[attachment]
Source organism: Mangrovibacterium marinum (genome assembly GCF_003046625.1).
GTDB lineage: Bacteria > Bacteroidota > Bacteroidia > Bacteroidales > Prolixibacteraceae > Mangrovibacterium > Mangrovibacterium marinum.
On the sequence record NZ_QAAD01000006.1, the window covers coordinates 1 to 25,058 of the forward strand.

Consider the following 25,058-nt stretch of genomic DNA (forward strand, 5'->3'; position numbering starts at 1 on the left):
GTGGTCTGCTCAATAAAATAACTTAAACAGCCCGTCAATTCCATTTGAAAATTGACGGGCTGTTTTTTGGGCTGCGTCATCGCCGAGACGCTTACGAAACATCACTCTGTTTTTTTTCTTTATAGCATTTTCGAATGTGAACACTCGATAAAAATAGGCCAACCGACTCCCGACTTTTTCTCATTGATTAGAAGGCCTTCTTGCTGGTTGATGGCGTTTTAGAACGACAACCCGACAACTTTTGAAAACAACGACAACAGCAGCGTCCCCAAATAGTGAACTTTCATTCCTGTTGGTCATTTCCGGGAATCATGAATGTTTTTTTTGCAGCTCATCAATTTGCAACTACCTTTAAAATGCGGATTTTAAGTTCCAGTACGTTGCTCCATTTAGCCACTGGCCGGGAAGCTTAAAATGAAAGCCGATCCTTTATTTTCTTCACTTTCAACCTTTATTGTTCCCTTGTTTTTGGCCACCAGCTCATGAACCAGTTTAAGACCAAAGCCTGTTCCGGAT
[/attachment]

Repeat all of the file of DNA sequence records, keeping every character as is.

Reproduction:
Source organism: Mangrovibacterium marinum (genome assembly GCF_003046625.1).
GTDB lineage: Bacteria > Bacteroidota > Bacteroidia > Bacteroidales > Prolixibacteraceae > Mangrovibacterium > Mangrovibacterium marinum.
On the sequence record NZ_QAAD01000006.1, the window covers coordinates 1 to 25,058 of the forward strand.

Consider the following 25,058-nt stretch of genomic DNA (forward strand, 5'->3'; position numbering starts at 1 on the left):
GTGGTCTGCTCAATAAAATAACTTAAACAGCCCGTCAATTCCATTTGAAAATTGACGGGCTGTTTTTTGGGCTGCGTCATCGCCGAGACGCTTACGAAACATCACTCTGTTTTTTTTCTTTATAGCATTTTCGAATGTGAACACTCGATAAAAATAGGCCAACCGACTCCCGACTTTTTCTCATTGATTAGAAGGCCTTCTTGCTGGTTGATGGCGTTTTAGAACGACAACCCGACAACTTTTGAAAACAACGACAACAGCAGCGTCCCCAAATAGTGAACTTTCATTCCTGTTGGTCATTTCCGGGAATCATGAATGTTTTTTTTGCAGCTCATCAATTTGCAACTACCTTTAAAATGCGGATTTTAAGTTCCAGTACGTTGCTCCATTTAGCCACTGGCCGGGAAGCTTAAAATGAAAGCCGATCCTTTATTTTCTTCACTTTCAACCTTTATTGTTCCCTTGTTTTTGGCCACCAGCTCATGAACCAGTTTAAGACCAAAGCCTGTTCCGGAT